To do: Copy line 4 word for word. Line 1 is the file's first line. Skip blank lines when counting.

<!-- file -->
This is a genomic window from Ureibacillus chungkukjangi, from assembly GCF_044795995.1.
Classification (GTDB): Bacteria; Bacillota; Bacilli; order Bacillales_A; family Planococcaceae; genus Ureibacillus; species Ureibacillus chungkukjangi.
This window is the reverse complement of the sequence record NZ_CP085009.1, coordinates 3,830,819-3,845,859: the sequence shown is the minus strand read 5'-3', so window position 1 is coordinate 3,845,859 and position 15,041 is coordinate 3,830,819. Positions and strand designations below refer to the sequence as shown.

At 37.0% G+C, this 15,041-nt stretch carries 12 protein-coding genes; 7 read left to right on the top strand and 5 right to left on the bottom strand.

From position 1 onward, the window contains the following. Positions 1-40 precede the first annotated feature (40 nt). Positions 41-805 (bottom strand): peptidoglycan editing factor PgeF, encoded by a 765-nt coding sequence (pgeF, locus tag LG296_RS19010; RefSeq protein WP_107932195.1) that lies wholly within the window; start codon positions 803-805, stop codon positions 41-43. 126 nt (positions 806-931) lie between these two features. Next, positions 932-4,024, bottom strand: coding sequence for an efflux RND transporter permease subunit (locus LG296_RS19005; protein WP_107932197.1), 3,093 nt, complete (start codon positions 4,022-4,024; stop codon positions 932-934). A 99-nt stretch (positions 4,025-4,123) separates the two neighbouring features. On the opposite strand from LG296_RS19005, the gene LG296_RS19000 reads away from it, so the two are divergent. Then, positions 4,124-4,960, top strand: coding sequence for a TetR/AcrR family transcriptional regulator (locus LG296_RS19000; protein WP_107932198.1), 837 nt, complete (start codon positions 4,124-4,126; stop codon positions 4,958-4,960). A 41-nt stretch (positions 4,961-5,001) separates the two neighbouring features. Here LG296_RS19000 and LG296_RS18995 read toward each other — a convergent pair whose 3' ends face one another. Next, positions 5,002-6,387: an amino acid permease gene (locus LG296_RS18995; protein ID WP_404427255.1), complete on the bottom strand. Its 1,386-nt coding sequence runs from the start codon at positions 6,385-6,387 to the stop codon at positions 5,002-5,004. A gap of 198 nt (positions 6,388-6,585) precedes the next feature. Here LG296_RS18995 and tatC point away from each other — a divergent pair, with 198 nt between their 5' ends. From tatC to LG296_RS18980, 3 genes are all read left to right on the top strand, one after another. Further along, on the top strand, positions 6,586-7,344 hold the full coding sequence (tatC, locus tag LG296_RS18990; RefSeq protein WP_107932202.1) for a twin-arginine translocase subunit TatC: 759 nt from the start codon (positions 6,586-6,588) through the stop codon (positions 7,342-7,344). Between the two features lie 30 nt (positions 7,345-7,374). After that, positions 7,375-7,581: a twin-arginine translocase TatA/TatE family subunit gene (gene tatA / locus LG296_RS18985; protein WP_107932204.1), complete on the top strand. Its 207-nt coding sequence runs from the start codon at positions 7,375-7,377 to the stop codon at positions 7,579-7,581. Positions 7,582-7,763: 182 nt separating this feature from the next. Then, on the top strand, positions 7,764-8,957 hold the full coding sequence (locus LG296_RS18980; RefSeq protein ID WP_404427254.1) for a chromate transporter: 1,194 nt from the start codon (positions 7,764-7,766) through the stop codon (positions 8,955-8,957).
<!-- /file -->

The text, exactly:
At 37.0% G+C, this 15,041-nt stretch carries 12 protein-coding genes; 7 read left to right on the top strand and 5 right to left on the bottom strand.